Jodrell Bank bids for Unesco World Heritage status

Rodiano Bonacci
Ottobre 13, 2017

Jodrell Bank Observatory has been selected as the latest United Kingdom candidate for World Heritage status.

The staff at the observatory is now giving the final touch to nomination papers that will be submitted to UNESCO in January 2018.

A World Heritage Site is a place (area or a landmark) that has been recognized by the UNESCO as an important site for collective interests of humanity.

Such sites usually hold some historical, scientific, cultural, or other significance and are legally protected by worldwide treaties.

Professor Teresa Anderson, director of the Jodrell Bank Discovery Centre, said: "We have been preparing the case for World Heritage Site inscription for some years now, so it's absolutely fantastic to reach this milestone". And according to latest reports, UNESCO has accepted its candidature for World Heritage status.

The observatory in the county of Cheshire, dominated by the iconic Lovell Telescope, is run by the University of Manchester.

The observatory has just celebrated the 60th anniversary of the Lovell Telescope, which when it was completed in 1957, was the world's largest telescope with the dish spanning a diameter of more than 76 meters, and is now more powerful than as an icon of science and engineering. This rich history is still being written with the execution of state-of-the art astronomical research programmes on the Lovell Telescope and the e-MERLIN array of national facility radio telescopes, plus our hosting of the global headquarters of the Square Kilometre Array'. Sir Lovell was a radio astronomer and was keen to probe cosmic rays after completion of his work on radar during the WWII.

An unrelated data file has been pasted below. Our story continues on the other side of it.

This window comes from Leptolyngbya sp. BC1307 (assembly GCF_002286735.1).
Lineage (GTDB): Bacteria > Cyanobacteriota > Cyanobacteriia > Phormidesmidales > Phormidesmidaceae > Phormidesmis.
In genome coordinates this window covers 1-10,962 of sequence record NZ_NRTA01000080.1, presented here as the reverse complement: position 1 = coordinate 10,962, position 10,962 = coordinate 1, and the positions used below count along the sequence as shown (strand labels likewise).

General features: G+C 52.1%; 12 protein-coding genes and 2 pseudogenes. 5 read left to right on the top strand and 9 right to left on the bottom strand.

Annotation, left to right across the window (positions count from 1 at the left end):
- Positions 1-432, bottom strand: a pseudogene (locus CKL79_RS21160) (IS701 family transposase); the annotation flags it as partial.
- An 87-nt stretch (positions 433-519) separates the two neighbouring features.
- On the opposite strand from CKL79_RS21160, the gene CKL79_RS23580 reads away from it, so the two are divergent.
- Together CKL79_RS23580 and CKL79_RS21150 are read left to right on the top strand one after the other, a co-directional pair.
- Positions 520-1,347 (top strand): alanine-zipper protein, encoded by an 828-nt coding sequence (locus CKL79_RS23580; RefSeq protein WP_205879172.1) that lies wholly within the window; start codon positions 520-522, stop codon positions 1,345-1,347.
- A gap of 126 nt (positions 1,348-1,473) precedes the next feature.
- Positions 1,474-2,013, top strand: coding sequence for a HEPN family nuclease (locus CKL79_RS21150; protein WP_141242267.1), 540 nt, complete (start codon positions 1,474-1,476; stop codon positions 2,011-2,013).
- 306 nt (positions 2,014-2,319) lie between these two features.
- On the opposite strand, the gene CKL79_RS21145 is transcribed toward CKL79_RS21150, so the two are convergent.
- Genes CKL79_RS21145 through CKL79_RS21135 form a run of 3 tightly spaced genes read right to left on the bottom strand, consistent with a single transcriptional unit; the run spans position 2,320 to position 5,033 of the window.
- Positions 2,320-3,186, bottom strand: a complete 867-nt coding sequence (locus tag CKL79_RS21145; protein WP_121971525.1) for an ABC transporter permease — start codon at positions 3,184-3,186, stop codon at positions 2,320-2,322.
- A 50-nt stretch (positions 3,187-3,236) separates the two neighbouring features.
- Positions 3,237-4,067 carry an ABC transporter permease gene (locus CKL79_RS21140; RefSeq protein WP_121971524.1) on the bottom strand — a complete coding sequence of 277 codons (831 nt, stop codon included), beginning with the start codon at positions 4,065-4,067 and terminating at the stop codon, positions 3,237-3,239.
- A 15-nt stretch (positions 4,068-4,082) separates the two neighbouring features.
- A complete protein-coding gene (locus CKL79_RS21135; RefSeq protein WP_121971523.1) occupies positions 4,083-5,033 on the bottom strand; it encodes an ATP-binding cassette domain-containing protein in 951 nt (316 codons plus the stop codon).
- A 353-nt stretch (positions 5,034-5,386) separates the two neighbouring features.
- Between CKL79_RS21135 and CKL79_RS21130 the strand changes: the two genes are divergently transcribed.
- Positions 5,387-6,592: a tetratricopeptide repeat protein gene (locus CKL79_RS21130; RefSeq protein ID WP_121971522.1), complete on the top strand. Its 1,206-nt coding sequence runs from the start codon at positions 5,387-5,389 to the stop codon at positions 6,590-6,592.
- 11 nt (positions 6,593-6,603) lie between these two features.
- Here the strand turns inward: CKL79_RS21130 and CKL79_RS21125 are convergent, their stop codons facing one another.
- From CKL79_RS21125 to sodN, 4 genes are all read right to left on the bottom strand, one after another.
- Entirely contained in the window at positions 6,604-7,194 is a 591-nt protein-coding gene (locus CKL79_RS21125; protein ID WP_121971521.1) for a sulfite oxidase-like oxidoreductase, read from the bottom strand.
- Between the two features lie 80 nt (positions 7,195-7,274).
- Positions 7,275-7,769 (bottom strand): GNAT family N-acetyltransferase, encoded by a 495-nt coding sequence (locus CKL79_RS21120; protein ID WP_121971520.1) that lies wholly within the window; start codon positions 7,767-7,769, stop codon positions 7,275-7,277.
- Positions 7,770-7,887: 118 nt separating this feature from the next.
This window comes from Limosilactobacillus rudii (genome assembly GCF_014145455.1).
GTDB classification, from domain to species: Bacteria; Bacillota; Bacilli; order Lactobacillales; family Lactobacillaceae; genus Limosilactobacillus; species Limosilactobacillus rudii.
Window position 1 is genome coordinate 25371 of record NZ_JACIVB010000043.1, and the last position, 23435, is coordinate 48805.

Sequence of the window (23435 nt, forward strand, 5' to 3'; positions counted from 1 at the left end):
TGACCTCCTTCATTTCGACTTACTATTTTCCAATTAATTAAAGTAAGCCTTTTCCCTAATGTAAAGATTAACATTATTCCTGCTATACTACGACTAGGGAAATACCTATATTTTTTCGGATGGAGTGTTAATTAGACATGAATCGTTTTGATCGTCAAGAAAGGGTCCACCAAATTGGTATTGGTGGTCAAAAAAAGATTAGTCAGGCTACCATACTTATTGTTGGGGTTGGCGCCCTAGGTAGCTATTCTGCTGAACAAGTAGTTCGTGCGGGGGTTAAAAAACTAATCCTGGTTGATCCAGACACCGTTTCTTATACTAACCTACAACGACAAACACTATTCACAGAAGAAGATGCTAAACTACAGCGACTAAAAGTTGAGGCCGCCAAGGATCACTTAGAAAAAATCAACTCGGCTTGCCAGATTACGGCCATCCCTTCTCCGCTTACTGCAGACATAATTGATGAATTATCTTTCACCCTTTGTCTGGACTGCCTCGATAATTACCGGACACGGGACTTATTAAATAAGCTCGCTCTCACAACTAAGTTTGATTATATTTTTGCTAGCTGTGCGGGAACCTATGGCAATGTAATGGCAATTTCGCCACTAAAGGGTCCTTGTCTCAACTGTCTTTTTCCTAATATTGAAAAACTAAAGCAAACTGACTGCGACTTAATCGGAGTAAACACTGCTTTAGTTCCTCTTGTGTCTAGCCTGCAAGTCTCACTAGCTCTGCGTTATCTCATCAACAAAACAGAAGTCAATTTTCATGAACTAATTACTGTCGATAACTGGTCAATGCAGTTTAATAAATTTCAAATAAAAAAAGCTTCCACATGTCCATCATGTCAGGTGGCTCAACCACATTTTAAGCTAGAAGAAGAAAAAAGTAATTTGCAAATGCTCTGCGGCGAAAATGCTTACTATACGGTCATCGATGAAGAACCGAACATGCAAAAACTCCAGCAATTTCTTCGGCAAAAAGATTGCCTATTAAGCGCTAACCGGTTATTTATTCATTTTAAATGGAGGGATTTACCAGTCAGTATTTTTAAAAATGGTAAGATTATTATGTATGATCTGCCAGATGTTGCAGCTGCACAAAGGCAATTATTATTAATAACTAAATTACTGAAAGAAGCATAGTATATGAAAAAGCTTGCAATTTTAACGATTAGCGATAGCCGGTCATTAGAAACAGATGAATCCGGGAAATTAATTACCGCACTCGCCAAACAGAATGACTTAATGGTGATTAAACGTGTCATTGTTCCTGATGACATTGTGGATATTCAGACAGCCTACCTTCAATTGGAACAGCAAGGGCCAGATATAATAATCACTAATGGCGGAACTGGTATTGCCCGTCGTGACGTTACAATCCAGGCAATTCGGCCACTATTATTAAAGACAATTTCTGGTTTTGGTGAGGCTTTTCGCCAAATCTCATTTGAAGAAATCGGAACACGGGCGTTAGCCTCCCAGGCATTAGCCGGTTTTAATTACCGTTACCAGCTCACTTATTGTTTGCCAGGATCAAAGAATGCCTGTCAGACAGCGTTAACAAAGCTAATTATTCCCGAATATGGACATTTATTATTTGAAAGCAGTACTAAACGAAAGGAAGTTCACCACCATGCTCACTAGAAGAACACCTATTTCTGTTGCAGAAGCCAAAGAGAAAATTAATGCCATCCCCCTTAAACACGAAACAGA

The observatory is also used by Professor Brian Cox, 48, the University's advanced fellow of particle physics in the School of Physics and Astronomy, on his popular shows. A project to make a gallery narrating the story of radio astronomy is also in progress.

Its team tracked the flight of the Soviet Union's Sputnik 1, the first-ever artificial satellite. Every year around 2 lakh visitors come to the Discovery Centre to see the famous site.

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